You care for me and I care for you.

Nothing can replace the family relationships we develop as we journey through life. For better or worse, during the turbulence and richness of our experiences we develop deep connections with people we call family. Relationships made of sharing a history, seeing one another at our best and our worst. Knowing and being able to anticipate a reaction to something. We don’t always get on but somehow knowing family exists can feel good.

As we age, some family connections grow distant but some also closer. We don’t necessarily always want to spend time with our family.  During our lockdown, people were saying they didn’t realise how much they would miss their families. Is that because we took for granted being able to feely visit them? When it was taken away from us, we recognised the loss.

Family – Deep connections which, as we age, can be a comfort by knowing we are not alone.

Care home family is different; it’s transient with people more frequently joining and leaving the family home. A new member of the family may appear suddenly while another may leave less suddenly but with a finality.

We apply different rules for the care home family. Rules that still encourage the development of strong relationships and are similarly protective by helping us (people living in and working in) through the unpredictable changes of daily life.  But rules which recognise the transient reality in which we live.

We nurture relationships that help people feel at home; the alternative being a temporary hotel like life. Creating a family culture requires us to show people that we truly care. Achieving `family’ means giving of ourselves by showing compassion; helping people trust and believe in us.

Just saying we care without showing compassion is false. Faking compassion doesn’t work, it’s meaningless and dishonest. We must mean it and so we learn the skills required to build strong caring relationships; developing a bond, owning, and making true the commitment we give to each person. It’s a promise, “I won’t let you down, I will be true to you, you can rely on me.”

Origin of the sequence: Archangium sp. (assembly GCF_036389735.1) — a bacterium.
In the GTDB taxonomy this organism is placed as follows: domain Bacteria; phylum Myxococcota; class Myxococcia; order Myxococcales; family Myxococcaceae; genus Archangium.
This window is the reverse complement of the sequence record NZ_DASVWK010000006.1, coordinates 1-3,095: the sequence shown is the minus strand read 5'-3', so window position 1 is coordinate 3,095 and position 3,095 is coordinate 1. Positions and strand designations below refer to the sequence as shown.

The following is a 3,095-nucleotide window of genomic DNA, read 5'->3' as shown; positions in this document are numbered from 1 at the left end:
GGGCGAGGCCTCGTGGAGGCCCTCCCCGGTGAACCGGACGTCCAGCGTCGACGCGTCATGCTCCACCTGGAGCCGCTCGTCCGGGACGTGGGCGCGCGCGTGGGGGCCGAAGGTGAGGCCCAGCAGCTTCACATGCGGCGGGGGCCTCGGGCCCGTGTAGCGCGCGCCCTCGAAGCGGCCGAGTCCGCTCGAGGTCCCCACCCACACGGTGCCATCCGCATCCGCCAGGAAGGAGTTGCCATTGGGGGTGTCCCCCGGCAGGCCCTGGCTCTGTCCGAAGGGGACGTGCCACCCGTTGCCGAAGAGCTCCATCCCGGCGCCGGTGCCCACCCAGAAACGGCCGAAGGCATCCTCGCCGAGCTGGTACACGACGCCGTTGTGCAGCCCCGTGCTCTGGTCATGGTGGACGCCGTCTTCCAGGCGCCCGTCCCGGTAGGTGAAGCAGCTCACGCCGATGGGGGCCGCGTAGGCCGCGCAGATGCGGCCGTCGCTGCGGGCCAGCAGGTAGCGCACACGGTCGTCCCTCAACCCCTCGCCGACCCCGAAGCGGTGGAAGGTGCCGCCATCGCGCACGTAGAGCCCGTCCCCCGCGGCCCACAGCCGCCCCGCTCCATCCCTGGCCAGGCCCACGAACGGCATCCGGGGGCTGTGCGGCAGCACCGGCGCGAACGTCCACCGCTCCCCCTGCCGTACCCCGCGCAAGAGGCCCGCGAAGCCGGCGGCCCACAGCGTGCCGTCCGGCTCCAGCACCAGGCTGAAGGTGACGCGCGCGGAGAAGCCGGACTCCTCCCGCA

But it doesn’t end there. Family isn’t just about us (the care team) giving to the non-participatory recipient. Each person that lives with us is a member of the family, with rights of inclusion and involvement and as in any family relationship, enjoys sharing the giving. A family relationship is a two-way street. “You care for me and I care for you.”

“How are you today?”

“I’m very well thankyou and, how are you?”

That’s the expectation of family life for most of us which as we know, just like our own home, must be nurtured.

Where people live with dementia, and unreliable memory, the family culture is all the more important.

 “yesterday I sat with and comforted my friend in the chair next to me while she cried without knowing why. Today both she and I have forgotten the reason why we recognise one another but we share a closeness. We smile at one another and say hello”.

“I recognise my care worker – we developed a bond. There are two or three of them that come by at different times of the day and night.  I get their names muddled up but they just laugh and say it doesn’t matter and, it doesn’t matter, because they show that they like me and care about me – truly care about me. Reassured that I am cared for helps me live each day well. It feels loving.”

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GLORIA HAYNES
Associate Consultant and Trainer
MCM

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